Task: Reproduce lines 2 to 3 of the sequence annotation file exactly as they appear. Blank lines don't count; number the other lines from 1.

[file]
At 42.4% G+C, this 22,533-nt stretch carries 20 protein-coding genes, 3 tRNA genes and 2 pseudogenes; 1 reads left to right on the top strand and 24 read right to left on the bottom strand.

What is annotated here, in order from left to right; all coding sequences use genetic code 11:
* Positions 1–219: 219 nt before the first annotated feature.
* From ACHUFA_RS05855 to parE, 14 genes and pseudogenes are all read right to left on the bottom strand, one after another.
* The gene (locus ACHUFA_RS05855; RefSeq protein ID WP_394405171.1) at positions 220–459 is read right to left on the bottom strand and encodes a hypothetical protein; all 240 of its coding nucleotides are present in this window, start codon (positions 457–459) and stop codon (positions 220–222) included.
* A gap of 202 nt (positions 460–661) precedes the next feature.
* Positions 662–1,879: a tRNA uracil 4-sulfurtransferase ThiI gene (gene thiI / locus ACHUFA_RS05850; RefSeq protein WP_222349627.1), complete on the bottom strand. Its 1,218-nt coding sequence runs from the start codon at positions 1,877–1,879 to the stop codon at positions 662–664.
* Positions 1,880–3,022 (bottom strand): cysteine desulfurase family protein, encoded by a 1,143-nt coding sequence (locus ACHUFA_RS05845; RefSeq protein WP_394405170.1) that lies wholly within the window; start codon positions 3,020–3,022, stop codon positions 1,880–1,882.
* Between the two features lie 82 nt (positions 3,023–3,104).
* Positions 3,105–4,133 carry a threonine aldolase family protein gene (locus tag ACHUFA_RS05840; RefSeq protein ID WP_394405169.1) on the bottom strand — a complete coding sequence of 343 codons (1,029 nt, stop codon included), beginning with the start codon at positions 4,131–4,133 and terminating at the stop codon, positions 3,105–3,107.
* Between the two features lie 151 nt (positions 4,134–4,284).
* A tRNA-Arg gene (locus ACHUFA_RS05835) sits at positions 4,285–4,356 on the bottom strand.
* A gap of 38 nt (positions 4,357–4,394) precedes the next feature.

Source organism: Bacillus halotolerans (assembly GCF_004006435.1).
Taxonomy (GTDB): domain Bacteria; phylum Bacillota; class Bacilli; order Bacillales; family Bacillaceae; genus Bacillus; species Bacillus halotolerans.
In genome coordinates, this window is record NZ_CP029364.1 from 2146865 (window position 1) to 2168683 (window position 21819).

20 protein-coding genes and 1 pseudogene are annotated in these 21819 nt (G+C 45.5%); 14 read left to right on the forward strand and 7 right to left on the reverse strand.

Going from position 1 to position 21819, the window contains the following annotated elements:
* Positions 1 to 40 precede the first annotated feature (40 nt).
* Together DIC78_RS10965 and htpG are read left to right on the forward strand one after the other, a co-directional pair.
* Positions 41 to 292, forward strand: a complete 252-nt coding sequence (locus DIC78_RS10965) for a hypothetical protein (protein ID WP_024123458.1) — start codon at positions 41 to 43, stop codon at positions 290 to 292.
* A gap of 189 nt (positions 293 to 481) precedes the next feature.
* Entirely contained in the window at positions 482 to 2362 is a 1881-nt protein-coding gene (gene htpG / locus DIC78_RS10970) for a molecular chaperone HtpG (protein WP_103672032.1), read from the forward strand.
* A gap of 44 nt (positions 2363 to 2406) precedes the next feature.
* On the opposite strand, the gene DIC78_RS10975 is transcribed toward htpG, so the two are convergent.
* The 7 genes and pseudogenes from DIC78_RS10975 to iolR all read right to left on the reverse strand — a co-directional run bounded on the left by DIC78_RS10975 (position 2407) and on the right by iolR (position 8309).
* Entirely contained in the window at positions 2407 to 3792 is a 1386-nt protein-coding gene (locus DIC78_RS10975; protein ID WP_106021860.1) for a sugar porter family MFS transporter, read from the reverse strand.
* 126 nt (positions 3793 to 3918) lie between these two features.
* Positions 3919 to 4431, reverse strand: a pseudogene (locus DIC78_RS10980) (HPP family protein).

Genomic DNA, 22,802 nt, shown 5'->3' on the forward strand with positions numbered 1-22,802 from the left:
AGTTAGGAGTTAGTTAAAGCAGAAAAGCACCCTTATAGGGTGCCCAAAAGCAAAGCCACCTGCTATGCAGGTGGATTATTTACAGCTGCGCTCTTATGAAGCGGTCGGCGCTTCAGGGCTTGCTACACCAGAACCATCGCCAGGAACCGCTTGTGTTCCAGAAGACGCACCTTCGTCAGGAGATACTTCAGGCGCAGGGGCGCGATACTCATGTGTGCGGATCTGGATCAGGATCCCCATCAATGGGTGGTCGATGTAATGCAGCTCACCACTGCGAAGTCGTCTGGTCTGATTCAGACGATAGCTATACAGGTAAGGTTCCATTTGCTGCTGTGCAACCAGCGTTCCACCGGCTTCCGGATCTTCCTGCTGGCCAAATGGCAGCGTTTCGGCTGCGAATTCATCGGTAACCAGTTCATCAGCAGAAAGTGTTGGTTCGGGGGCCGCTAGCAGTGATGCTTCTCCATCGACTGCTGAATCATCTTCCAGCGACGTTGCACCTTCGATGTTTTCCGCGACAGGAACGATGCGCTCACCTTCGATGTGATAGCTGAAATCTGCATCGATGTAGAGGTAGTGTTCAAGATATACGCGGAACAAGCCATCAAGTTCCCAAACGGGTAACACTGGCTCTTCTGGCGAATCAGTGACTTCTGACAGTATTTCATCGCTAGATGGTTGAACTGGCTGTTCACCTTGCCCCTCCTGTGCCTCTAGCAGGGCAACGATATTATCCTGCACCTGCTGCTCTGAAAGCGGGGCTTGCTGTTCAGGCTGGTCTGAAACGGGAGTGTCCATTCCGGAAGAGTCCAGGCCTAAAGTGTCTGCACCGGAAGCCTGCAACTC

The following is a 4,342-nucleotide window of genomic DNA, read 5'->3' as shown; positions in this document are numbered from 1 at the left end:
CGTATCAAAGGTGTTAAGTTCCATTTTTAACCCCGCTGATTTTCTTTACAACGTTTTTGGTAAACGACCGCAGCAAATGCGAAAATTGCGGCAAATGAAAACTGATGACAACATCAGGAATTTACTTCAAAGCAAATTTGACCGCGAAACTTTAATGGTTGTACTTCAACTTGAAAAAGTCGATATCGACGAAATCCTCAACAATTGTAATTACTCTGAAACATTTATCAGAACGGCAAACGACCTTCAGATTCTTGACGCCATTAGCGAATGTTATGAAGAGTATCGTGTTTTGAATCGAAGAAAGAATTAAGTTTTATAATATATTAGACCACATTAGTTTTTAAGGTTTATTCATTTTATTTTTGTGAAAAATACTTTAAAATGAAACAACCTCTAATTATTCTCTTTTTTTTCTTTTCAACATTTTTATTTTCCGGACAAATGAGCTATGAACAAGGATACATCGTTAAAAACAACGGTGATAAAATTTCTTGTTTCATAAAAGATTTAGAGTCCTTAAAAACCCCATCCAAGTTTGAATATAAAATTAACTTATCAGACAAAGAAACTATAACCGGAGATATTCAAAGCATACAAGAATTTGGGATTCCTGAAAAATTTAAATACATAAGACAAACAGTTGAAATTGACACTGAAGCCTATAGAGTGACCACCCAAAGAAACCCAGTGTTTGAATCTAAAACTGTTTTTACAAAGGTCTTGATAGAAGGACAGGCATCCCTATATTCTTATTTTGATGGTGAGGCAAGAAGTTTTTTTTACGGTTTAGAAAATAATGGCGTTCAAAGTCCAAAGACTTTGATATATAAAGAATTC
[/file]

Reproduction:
What is annotated here, in order from left to right; all coding sequences use genetic code 11:
* Positions 1–219: 219 nt before the first annotated feature.